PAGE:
An interesting study is out which shows that, among committed couples, both straight and gay, monogamy is going up:

Data on gay and heterosexual couples from 1975 and from 2000 — the most recent year such data with identical survey questions was available to researchers — show the percentage of partnered gay men who reported sexual activity beyond the relationship dropped from 83% to 59%, while lesbians reported a decrease from 28% to 8%. Married heterosexual men and women showed a similar trend away from extra-relational sexual behavior.

“Our findings reveal a marked movement toward monogamy over time,” study authors wrote in the September issue of the journal Family Process.

And that data is now eleven years old. I find a few things of interest here:

1. While nonmonogamy seems to still be obviously higher among gay men, it’s interesting to see that trend line move down as homosexuality becomes more accepted and integrated in society. It would seem, possibly, that the move away from homosexuality being an “underground” thing — and with that, more societal support for our relationships, which happens to allow young gay people to dream the same dreams for life as everyone else — might contribute to these numbers.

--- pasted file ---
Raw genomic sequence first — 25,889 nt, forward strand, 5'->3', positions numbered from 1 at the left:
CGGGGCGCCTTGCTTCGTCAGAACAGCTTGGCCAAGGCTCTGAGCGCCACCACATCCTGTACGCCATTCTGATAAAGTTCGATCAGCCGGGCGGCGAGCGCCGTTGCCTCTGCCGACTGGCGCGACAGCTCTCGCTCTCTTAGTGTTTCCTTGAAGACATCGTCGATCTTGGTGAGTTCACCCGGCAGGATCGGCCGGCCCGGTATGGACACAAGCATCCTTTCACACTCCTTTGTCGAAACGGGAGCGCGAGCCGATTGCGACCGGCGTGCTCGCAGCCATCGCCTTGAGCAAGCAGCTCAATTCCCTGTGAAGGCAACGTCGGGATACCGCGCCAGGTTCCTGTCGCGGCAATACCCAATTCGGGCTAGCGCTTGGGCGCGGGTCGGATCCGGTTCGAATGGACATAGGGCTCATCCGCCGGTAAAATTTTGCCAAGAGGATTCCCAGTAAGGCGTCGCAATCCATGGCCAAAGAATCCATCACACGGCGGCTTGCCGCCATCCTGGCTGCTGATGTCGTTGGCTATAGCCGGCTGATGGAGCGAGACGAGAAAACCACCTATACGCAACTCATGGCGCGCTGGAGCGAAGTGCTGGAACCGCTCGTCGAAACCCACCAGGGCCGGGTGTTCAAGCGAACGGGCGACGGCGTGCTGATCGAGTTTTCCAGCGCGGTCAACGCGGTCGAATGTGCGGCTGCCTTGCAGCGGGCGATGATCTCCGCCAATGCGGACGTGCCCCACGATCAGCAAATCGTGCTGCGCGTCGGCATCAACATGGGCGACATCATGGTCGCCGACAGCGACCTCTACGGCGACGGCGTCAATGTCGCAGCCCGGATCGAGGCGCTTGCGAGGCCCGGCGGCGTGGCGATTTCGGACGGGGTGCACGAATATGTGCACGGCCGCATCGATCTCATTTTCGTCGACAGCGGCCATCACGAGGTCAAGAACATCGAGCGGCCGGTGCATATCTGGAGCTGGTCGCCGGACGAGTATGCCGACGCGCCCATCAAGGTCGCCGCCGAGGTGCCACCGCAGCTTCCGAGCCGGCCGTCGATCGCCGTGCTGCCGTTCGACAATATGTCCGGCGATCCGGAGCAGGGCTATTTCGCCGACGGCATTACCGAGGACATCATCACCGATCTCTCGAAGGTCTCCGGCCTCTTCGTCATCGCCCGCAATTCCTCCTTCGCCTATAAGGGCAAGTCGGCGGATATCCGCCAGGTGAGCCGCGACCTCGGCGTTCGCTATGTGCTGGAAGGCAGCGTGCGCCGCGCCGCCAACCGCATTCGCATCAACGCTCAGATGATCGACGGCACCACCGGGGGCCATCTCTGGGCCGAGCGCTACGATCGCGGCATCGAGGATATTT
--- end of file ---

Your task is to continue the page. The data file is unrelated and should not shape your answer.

2. It gives lie to the idea, promulgated by the Religious Right, that gay relationships are inherently nonmonogamous or inherently unstable.  [We gays already knew this, but whatever.]

3.  Moreover, it gives lie to the Religious Right idea that somehow we are in or are headed toward some sort of morally hedonistic place as a society, whether we’re talking about homos or heteros.

I’m not getting into the whole subject of whether monogamy is right for every couple.  What works for your relationship might not work for mine and vice versa.  That’s a different subject, and one about which we could fight all day.  And I’d like to see more data about this, but I would suspect that it would show similar results.  The world for gay people in 1975 was very different from what it was in 2000 and what it is today, and anecdotally I find that many of my friends’ and acquaintances’ expectations for their relationships are a far cry from what the ooga-boogas of the Religious Right would tell you about gay relationships.